acre field for haif hour that be was not in
an enviable frame of mind. The fanner at
last seeing the destruction done to his crop
by the feet of the horse, and also the tiny
foot of the Sheriff, compromised the mutter
by assisting the Sheriff and loaning him a
bridle wito which to load a way the refrac
tory hoi ve.
Toe annual convention of Knights
Templar will take place in Atlanta to
monxi'v morning. The opening meeting
will occur at 10 o'clock Wednesday morning
lii Masonic Temple. The parade, which wiH
precede this meeting, nil! tie a brilliant
affair, as all tho delegates will lie uniformed
in the bright and snowy habiliments of the
order. Tiie lino will form in front of the
Kimbull Houso at o’clock in the morning.
Too indications point to a very large meet
ing. Cominandory No. 1, of CharleatOD. S.
0., will be represented by twenty-five ladies
and gentlemen, who mil be special guests of
the load Knights. Bar tics of ladies will nc
comp.'uiv the delegations from revoi-al other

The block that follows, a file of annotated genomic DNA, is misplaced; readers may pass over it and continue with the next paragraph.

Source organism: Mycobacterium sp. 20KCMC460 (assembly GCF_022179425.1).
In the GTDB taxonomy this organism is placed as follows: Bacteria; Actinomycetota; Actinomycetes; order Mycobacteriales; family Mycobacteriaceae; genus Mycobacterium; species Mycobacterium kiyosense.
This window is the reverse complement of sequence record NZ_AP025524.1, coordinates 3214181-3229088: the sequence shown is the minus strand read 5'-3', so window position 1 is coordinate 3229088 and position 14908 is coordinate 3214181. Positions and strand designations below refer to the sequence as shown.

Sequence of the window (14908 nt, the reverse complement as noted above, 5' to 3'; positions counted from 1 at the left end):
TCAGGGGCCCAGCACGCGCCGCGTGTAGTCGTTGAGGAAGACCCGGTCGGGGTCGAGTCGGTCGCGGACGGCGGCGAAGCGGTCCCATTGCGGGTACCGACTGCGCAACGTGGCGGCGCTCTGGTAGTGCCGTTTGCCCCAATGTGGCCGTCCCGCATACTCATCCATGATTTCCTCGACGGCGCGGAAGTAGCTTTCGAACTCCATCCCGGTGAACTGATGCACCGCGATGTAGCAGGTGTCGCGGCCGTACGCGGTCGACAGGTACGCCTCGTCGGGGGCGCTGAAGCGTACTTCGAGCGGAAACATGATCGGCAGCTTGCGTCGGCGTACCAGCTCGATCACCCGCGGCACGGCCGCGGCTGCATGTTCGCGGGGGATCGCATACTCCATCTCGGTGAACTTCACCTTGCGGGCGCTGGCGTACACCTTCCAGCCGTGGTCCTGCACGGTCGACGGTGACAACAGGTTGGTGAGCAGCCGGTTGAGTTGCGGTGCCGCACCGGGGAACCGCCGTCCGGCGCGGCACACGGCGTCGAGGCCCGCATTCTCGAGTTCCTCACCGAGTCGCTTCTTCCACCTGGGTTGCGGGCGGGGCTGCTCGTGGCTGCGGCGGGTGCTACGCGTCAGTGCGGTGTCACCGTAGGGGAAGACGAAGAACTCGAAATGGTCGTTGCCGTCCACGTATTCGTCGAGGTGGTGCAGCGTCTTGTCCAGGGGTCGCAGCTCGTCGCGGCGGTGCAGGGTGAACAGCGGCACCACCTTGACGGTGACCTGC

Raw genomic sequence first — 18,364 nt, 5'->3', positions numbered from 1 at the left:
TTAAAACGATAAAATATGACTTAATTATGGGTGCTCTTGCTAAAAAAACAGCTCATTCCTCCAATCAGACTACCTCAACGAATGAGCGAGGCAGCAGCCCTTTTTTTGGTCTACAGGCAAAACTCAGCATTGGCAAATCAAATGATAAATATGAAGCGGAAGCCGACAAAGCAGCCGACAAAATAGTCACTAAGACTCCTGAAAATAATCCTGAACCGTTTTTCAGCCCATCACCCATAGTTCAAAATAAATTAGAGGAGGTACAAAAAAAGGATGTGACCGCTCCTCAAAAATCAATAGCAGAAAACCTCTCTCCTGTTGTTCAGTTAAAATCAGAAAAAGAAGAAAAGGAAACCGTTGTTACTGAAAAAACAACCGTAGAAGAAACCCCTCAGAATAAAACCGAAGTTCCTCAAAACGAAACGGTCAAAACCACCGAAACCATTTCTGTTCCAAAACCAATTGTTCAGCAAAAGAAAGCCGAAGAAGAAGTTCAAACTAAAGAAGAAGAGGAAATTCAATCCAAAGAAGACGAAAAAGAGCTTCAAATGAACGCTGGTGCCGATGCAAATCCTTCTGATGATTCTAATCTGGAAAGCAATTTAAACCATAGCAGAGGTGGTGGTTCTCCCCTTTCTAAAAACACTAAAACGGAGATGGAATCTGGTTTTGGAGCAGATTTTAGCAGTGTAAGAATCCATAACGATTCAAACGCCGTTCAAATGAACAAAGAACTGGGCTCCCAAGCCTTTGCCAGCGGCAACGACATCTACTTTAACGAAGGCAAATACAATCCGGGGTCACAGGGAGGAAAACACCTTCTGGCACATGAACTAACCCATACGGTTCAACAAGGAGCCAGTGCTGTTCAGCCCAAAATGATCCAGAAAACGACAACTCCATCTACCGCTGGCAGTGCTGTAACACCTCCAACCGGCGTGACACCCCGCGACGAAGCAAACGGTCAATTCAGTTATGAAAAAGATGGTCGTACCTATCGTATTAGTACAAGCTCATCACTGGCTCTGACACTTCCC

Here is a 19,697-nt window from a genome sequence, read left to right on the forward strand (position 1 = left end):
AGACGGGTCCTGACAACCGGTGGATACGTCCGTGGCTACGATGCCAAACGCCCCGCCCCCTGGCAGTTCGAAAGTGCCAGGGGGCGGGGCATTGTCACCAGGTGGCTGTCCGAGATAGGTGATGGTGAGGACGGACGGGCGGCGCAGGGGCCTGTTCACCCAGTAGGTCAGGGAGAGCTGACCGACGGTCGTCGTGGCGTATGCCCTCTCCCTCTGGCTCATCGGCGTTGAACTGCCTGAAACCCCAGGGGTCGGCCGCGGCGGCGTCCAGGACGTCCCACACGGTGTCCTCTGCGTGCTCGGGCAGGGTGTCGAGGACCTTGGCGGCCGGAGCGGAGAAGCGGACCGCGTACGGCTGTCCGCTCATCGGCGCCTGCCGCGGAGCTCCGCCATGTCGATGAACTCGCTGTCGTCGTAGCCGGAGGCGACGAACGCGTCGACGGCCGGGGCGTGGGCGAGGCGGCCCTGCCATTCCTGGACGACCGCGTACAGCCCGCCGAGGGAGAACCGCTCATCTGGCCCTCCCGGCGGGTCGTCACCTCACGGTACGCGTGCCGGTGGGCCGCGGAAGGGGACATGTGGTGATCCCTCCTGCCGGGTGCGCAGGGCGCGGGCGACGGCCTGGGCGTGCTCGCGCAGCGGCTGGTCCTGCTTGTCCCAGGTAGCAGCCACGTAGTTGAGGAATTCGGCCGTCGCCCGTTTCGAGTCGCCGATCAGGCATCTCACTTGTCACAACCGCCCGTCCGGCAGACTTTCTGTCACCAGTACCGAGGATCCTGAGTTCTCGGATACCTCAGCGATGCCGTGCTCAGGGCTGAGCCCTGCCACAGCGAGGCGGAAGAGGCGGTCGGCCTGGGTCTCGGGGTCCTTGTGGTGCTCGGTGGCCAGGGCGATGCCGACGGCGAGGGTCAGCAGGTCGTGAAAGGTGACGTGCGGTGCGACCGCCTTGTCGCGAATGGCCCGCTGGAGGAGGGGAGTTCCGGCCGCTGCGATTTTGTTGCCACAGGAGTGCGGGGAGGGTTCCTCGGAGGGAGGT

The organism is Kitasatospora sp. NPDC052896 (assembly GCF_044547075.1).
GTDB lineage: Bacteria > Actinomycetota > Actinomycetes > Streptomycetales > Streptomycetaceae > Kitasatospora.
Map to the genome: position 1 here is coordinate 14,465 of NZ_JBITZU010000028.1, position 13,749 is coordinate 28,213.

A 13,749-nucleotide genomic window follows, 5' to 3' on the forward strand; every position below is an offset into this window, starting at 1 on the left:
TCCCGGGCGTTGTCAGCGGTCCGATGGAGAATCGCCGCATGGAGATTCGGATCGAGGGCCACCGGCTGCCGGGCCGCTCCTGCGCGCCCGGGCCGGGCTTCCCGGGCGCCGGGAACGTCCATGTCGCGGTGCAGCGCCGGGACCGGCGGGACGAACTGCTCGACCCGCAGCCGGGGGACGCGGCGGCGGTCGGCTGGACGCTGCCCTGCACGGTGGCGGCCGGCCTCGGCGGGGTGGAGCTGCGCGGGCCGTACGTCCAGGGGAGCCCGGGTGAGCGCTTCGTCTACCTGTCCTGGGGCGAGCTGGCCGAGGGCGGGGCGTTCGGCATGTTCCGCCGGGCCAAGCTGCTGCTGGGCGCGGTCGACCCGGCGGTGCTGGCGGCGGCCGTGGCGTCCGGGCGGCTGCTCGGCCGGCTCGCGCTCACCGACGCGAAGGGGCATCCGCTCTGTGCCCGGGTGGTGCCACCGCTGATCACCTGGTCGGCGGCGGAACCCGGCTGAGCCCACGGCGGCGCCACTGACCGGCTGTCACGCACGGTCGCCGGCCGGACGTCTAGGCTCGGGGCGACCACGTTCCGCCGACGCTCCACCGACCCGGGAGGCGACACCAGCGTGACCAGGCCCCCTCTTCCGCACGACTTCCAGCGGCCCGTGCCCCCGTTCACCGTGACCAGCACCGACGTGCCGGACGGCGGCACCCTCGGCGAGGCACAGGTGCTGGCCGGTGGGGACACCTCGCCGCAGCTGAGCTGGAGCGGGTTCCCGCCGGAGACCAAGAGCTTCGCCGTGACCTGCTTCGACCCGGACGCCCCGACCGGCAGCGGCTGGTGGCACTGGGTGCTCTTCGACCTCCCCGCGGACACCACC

cities. The meeting Wednesday night will
be open to the public. On that occasion
exceedingly interesting exorcises wiil lie
eqjio through. An attractive nr.ise-al pro
gramme lias been specially prepared under
the direction of Sir knight Samuel Bradley.
Tito via,tors, during their two days’ stay In
tho city, will lie elegantly entorta’imv..
Tho Milledgcvillc isjiTfgpondont of the
Monxixo Nmvs writes: Friday, May IS,
will long lie remembered in MilledgeviUe us
one of the proudest in her history. On that
day the upoeiaJ compnny of the Middle
Georgia Mechanical and Agricultural College
returned from its victorious trip to Macon,
having wo,, for itself the military cham
pionship of Georgia. Tho company was
mot at the depot by a large number of citi
zens. two brass bands and the students of
the college. A carriage drawn by four
hor-cs was waiting for the lovely sponsor
and maids of honor, Miss Harwood Hetty
and Misses Bello White and Sadie Hall.
Cion. D. 11. Hill, President of the
allege, had a seat in the carriage.
Irwinoejs was entirely suspended. Bulls
>aro rung, whin'll* sounded, cun-
i uons roared, and above the diD rose the
shouts of the multitude. At the college
: cate the company turned into an avenue of
lovely girls, each provided with flowers,
which they strewed m the path of the cadet*.
The ovation was concluded with an eloquent
address to the company from Gen. Hul, in
tiie course of which he paid a glowing trib
ulet to the company, its commander and
its lovely sponsor and mauls of honor. He
then presented the company, in the name of
the citizens, a beautiful white banner, on
which was inscribed the word “Victory."
At night the company was tendered a grand
reception in the college parlor*. Capt. K.
G. Mathisou, commandant of the cadets, is
a native of Cheraw, S. C., and was educated